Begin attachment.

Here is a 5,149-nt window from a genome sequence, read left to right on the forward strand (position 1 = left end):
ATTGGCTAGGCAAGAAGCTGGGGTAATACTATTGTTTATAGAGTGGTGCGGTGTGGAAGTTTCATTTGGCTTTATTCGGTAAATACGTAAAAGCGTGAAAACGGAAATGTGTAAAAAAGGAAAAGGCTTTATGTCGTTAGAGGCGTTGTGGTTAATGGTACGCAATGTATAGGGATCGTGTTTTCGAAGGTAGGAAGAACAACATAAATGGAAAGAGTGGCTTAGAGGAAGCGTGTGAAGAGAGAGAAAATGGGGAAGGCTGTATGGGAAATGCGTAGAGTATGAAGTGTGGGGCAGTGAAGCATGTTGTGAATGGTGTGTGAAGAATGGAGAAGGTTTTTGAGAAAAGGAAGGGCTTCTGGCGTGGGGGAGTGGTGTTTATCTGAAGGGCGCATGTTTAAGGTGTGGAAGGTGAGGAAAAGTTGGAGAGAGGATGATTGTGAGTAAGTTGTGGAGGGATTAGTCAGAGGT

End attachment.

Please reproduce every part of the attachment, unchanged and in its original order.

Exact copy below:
Here is a 5,149-nt window from a genome sequence, read left to right on the forward strand (position 1 = left end):
ATTGGCTAGGCAAGAAGCTGGGGTAATACTATTGTTTATAGAGTGGTGCGGTGTGGAAGTTTCATTTGGCTTTATTCGGTAAATACGTAAAAGCGTGAAAACGGAAATGTGTAAAAAAGGAAAAGGCTTTATGTCGTTAGAGGCGTTGTGGTTAATGGTACGCAATGTATAGGGATCGTGTTTTCGAAGGTAGGAAGAACAACATAAATGGAAAGAGTGGCTTAGAGGAAGCGTGTGAAGAGAGAGAAAATGGGGAAGGCTGTATGGGAAATGCGTAGAGTATGAAGTGTGGGGCAGTGAAGCATGTTGTGAATGGTGTGTGAAGAATGGAGAAGGTTTTTGAGAAAAGGAAGGGCTTCTGGCGTGGGGGAGTGGTGTTTATCTGAAGGGCGCATGTTTAAGGTGTGGAAGGTGAGGAAAAGTTGGAGAGAGGATGATTGTGAGTAAGTTGTGGAGGGATTAGTCAGAGGT